In my defense, this class isn't very serious, as its just a half semester intro to c, and for christ's sake, the labs were due on friday night!

  • (unregistered) in reply to

    Actually, I made a mistake. The -18 was for the infinite recursion, and the -1 was for sucking at life.

  • (unregistered) in reply to

    Sorry for the spam, but here's the video http://www.andrew.cmu.edu/user/rmoulton/FreeThisShnizzle.wmv

  • Foon (cs)
    Alex Papadimoulis:
    • -1 for not checking if the pointer is null and for calling free() before recursing.
    • -1 for calling this function FreeThisSchnizzle()
    • -18 for sucking at life

    What about "using recursion when iteration will do the job"?

  • JamesCurran (cs) in reply to Ian

    :
    And looking back... Levi sent in the wrong code there. The exact code from my records was such:

    Ok, let's reflect on this a moment.  A person, in attempting to offer some code to TheDailyWTF,

        (a) inadvertantly fixes the one error in the code, but

        (b) injects three NEW errors into it!

     

    Now, that's a WTF!

     

  • CornedBee (cs)

    The original code would have caused this statistic in one of our programming classes:

    • Starting points: 100
    • Does not compile: -100
    • End result: 0
  • (unregistered)

    Can I tell you all a joke I read on the internet?

    Okay...here goes.

    Why was Snoop Doggy Dogg carrying an umbrella?

    Fo' Drizzle.

  • (unregistered) in reply to
    In your defense?  But it doesn't compile!  Even if it was due on a Friday night (was it assigned Friday morning?), can't you at least try to compile and run the thing? 
     
    Why take a half-semester "intro to C class" in the first place if you don't care to learn C?
     
    Sheesh.
     
    David W.
  • (unregistered) in reply to
    That was intended for Anonymous, who said a few posts back "In my defense....."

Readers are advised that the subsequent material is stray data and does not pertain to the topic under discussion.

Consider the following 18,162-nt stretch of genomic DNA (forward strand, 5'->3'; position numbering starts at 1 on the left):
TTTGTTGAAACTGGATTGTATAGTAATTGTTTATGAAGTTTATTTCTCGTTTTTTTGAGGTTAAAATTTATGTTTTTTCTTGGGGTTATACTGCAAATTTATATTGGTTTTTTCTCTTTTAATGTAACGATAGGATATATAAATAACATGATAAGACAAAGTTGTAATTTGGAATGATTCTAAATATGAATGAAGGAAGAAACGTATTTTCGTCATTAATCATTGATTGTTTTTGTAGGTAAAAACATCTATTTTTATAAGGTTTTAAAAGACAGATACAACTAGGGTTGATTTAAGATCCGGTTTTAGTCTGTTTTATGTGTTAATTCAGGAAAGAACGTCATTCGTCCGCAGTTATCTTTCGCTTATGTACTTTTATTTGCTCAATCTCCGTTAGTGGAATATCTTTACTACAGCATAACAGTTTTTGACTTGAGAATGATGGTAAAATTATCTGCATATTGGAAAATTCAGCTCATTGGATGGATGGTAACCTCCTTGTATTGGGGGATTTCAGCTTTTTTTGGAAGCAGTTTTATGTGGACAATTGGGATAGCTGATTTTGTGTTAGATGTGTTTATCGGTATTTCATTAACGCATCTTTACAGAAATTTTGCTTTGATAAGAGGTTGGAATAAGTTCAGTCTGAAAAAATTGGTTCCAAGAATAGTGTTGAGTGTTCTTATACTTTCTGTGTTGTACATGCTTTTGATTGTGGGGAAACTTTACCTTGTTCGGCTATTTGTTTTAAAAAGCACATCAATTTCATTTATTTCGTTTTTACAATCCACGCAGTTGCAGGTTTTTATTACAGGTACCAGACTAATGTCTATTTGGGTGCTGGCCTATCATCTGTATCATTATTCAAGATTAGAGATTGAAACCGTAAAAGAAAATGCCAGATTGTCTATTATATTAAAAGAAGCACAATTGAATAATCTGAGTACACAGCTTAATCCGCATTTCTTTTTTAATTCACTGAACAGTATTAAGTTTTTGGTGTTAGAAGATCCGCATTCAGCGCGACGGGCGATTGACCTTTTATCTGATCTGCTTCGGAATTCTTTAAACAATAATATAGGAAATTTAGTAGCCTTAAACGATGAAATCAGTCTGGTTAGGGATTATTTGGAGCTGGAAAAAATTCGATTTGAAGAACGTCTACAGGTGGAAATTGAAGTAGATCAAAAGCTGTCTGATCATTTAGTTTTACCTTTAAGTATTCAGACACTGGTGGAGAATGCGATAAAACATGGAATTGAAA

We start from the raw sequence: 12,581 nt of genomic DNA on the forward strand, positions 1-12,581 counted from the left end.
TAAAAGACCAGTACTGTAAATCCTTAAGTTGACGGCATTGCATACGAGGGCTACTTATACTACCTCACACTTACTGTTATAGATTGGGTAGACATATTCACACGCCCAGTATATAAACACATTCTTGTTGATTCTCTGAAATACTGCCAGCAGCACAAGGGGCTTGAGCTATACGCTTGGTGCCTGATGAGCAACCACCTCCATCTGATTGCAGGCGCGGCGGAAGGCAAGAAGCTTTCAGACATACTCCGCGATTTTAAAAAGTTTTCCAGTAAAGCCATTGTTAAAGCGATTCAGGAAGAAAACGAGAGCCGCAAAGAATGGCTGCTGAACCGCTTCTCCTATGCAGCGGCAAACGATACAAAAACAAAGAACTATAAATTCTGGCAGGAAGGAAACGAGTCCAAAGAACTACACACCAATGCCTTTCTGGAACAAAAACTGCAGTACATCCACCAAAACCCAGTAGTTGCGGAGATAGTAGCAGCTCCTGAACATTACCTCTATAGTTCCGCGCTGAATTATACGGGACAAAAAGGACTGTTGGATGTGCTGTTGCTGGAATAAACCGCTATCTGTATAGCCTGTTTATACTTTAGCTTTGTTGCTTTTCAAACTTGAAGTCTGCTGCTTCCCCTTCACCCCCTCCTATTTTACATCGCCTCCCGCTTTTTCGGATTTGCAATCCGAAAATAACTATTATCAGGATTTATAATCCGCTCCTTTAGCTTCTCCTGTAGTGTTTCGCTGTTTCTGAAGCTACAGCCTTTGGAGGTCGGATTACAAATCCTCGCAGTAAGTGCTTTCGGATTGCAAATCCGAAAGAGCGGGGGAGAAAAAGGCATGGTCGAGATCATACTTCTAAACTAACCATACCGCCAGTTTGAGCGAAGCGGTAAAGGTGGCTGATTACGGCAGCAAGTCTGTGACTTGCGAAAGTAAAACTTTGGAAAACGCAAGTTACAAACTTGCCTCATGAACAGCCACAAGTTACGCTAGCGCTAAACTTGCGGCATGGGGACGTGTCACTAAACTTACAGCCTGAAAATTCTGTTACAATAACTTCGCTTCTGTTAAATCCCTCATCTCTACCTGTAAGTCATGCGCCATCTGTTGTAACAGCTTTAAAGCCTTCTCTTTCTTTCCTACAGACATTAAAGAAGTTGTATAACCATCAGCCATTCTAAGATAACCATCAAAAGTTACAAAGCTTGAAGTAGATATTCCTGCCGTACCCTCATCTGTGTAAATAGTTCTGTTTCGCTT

David W
  • (unregistered)

    Didn't anyone find the Snoop Dogg joke funny? I did.

    That sort of "speak" makes me laugh.

    Everytime I hear someone say something like "Fo' heezy" or "That's the sheezy." I have to say "Bless you." because it sounds like they sneezed.

  • (unregistered) in reply to

    I don't think that joke is funny because I don't speak that language.  I never heard those expressions before.

    Please translate them into English.

  • (unregistered) in reply to

    :
    I don't think that joke is funny because I don't speak that language.  I never heard those expressions before.

    Please translate them into English.

    Y'know, I would love to translate them for you, however I myself don't know what they mean.

    I just think they sound funny.

  • (unregistered)

    A-skizzle! A-skizzle!

    Excuse me...

    I had to sneeze. [:^)]

  • (unregistered)

    You're excuzzed.

  • Matt (unregistered)

    So I was actually in this class, and the best part was when the TA put the code up on the monitor:

     

    "Ok everyone, what's the problem with this code?"

    "uhh . . it's an infinite loop that will overflow the stack space?"

    "No! The problem is that it's named FreeThisSchnizzle!"

  • Schol-R-LEA (cs) in reply to Chui Tey
    Anonymous: